Farewell to those who now swim, in the endless water, where freedom takes them in

Sign at the entrance says welcome to Poppy's, a sea garden now in a new world that beckons
Humble bodies unaware of pain unravel deep mysteries on the dark ocean floor where unity transcends boundaries and more
as goodwill lingers on the wave of hope -- waves tired of carrying the weight of fastidious anger mired with disputes

A song for the South China Sea we now sing
of a love that binds an altered course
sinking the hate on an anchor of pain
singing through mist until they meet again

Sunday, March 9, 2014

Headline Poem 3/9/14 Cherry Hill Mall, New Jersey

(Photo credit

Be aware! There's a finger bitter on the loose in Camden, New Jersey. According to this, and other sources, there was a dispute in a mall parking lot which led one woman (still at large) to bite another woman's finger, severely. So, today's poem is about this parking lot violence at a Cherry Hill Mall.

Cherry Hill Mall, New Jersey

Parking spots are a dime a dozen
Unless someone takes 
The one you've supposedly chosen
And that person is angry already about the color of her scarf,
or how her sister talks to her
Or how she holds a knife
When she cuts the bread that is served to her
     with butter on a platter
 Today none of this matters

Today, the righteous woman 
        Who came to try on clothes
     Bit a woman's finger 
All the way to the bone
Brown   curls   soft and    flowing 

Suppose they were supposed to meet
    more in common than a story on the news
Suppose the witness in the parking lot
  was there to meet her lover whom no one knows
 in the spot she claimed was hers, and she and he,
landed themselves shamelessly on the news 
       Roads and lots,    abandoned    and    reclaimed
have a way of         justifying their     unused   space

The woman on the screen may turn herself in
smelling like lime and cucumbers
from the homemade supper she fixes for her friends... 

While the     victim  
chooses       with one hand

from a menu
of soup broth and chocolate milk

Hospital cafeteria meals ordered for         herself

Saturday, March 8, 2014

Headline Poem 3/8/14 -- A Mother's Orchestra

In the news there has been a story about a pregnant woman who drove her three kids into the ocean. Another story explains that a mother and father left their kids in the woods. Today's poem is not about them though. I couldn't bare to put their stories into words today. I woke up today, as I often do, thinking about my own mom, me being a mom to my kids, my friends who have lost their moms, or who are watching them get older and change. I read a post on a friend's wall about some wise words of wisdom from her son about her own mother, and the strong bonds of knowing a person before they are born. This post, and the news about mothers (I suppose) inspired today's poem. Plus, it is International Women's Day.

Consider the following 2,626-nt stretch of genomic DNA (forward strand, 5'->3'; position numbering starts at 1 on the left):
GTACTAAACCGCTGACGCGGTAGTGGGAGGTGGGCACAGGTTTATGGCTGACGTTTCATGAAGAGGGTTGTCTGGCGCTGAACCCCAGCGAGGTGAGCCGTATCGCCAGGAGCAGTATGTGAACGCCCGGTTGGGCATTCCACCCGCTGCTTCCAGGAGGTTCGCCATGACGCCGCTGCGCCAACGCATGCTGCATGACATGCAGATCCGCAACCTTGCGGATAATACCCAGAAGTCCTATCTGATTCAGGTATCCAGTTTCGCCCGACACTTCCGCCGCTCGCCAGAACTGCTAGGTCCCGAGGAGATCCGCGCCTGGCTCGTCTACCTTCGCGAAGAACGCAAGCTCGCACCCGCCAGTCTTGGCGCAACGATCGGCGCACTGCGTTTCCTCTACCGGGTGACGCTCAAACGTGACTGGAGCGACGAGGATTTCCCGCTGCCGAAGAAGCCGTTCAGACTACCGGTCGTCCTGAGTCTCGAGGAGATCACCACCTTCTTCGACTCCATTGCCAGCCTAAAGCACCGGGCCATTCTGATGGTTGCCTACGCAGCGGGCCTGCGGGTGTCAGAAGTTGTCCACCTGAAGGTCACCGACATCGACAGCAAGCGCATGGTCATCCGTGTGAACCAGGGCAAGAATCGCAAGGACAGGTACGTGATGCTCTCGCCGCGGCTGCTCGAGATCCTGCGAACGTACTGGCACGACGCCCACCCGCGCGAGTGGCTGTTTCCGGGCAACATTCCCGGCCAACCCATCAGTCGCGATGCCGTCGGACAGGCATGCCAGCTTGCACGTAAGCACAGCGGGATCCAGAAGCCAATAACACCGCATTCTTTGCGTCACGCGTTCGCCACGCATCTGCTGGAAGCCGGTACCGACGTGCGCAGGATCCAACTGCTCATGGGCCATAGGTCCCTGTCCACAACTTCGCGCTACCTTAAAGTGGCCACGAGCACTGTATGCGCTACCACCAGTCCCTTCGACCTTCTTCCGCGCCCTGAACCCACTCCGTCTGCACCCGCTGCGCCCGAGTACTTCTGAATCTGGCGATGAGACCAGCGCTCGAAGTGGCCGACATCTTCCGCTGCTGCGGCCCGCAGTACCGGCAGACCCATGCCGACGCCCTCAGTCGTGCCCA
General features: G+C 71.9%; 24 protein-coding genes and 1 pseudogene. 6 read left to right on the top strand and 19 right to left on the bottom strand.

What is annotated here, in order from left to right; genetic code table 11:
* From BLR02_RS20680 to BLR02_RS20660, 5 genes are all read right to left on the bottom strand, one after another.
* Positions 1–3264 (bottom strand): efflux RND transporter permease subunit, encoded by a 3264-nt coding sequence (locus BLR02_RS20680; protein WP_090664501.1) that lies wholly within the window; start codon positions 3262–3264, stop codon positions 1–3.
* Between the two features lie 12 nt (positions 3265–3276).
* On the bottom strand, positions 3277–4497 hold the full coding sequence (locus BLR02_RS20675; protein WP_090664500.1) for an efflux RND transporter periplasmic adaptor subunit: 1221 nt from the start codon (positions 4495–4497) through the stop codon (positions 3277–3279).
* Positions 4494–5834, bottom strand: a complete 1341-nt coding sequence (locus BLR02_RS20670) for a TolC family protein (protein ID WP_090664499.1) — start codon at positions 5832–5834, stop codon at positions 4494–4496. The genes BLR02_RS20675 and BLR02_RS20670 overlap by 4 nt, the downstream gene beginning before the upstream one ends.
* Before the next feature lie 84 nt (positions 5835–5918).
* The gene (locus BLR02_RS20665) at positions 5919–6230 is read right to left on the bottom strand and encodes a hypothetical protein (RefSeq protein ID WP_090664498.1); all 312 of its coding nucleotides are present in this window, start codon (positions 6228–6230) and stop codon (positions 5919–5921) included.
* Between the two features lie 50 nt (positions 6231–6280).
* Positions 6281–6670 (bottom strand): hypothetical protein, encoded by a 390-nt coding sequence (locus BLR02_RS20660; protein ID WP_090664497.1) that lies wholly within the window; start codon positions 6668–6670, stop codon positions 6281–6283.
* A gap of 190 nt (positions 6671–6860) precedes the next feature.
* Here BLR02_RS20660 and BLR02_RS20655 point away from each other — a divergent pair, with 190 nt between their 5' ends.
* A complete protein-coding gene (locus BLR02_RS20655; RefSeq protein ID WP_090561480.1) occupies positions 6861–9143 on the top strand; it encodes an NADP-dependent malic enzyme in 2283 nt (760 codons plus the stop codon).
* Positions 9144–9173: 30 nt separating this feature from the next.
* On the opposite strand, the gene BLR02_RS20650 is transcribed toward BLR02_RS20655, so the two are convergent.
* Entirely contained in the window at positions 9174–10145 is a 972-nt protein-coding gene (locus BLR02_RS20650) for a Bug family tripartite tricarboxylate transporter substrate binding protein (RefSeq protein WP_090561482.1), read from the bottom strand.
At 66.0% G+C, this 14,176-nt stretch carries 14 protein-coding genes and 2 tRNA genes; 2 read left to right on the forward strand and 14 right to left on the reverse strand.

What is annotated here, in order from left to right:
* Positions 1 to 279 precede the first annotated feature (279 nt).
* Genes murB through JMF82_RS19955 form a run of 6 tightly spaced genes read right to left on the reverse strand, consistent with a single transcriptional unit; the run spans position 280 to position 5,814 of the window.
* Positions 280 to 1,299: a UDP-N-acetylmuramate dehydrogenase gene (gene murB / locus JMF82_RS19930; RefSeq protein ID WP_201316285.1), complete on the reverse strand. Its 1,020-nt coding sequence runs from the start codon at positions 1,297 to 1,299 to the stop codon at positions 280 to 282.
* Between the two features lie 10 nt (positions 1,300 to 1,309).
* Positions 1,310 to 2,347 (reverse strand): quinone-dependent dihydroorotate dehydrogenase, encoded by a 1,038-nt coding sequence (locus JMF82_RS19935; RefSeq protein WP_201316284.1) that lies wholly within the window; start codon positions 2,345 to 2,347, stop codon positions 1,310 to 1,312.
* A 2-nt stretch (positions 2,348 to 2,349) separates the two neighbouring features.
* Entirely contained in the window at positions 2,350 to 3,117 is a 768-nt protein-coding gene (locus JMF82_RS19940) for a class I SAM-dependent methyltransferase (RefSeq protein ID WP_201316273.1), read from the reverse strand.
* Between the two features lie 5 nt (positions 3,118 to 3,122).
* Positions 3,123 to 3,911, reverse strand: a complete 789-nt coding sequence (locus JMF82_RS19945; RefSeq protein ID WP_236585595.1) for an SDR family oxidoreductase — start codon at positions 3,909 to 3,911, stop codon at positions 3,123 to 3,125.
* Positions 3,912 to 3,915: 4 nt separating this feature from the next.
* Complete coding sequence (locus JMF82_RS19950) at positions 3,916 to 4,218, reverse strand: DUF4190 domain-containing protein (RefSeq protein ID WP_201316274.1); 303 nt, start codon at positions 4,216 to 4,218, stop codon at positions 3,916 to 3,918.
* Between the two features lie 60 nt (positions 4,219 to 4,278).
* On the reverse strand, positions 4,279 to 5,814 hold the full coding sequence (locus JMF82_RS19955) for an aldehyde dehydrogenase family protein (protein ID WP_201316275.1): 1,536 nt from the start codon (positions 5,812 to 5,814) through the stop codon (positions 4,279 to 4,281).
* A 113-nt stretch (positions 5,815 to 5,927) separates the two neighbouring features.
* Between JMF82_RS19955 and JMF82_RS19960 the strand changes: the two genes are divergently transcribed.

A Mother's Orchestra

A mother's orchestra plays with the strings from her heart
The notes are made up as she goes
Pretty melody and tear-jerking moves
tuned and tugged and strummed
she watches 
as her little boys become men
and her little girls become women
A mother's heart wants to wrap her babies up,
put them under her musicial wings
and keep them safe
But instinct tells her it cannot be
as difficult as it is, she must 
soak it up, 
And then even though it hurts,
give them space
For only with freedom will they learn how to play
Only with distance will they learn what 
to do
To tune, to tug, and to strum on their own
They'll come back one day
to their mother's orchestra
Where she'll be waiting 
With open arms and heart open
Like a well-used harp
Ready to listen to them play their own orchestra symphony. 

Friday, March 7, 2014

Headline Poem 3/7/14 -- A bus ride through Georgia

(Photo credit Google Image)

Today, I read this headline about the dangerous roads of the deep south, particularly for cyclists. It reminded me of a bus ride many years ago...

A bus ride through Georgia

On a bus through Georgia
we drive through the night
though it is impossible to sleep
strangers, dogs, and empty flask reflections demand my attention

my military duffle bag is packed tightly underneath